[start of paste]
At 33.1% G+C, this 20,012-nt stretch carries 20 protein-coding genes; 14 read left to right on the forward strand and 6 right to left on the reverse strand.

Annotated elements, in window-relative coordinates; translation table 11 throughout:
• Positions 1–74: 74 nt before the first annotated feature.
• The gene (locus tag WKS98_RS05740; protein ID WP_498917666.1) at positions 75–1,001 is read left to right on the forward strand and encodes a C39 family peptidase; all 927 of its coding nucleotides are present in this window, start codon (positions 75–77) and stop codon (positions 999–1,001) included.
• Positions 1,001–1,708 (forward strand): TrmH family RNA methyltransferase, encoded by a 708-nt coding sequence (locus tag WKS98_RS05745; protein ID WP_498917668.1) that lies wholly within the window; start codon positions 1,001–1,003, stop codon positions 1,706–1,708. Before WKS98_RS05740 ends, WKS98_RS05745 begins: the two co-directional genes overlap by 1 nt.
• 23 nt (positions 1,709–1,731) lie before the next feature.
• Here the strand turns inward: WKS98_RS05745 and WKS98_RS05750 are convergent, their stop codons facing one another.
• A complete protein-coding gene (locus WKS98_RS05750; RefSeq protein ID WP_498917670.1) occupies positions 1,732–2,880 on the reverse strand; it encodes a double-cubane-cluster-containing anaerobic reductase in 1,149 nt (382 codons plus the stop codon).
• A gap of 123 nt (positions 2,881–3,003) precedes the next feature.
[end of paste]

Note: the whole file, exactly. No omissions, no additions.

At 33.1% G+C, this 20,012-nt stretch carries 20 protein-coding genes; 14 read left to right on the forward strand and 6 right to left on the reverse strand.

Annotated elements, in window-relative coordinates; translation table 11 throughout:
• Positions 1–74: 74 nt before the first annotated feature.
• The gene (locus tag WKS98_RS05740; protein ID WP_498917666.1) at positions 75–1,001 is read left to right on the forward strand and encodes a C39 family peptidase; all 927 of its coding nucleotides are present in this window, start codon (positions 75–77) and stop codon (positions 999–1,001) included.
• Positions 1,001–1,708 (forward strand): TrmH family RNA methyltransferase, encoded by a 708-nt coding sequence (locus tag WKS98_RS05745; protein ID WP_498917668.1) that lies wholly within the window; start codon positions 1,001–1,003, stop codon positions 1,706–1,708. Before WKS98_RS05740 ends, WKS98_RS05745 begins: the two co-directional genes overlap by 1 nt.
• 23 nt (positions 1,709–1,731) lie before the next feature.
• Here the strand turns inward: WKS98_RS05745 and WKS98_RS05750 are convergent, their stop codons facing one another.
• A complete protein-coding gene (locus WKS98_RS05750; RefSeq protein ID WP_498917670.1) occupies positions 1,732–2,880 on the reverse strand; it encodes a double-cubane-cluster-containing anaerobic reductase in 1,149 nt (382 codons plus the stop codon).
• A gap of 123 nt (positions 2,881–3,003) precedes the next feature.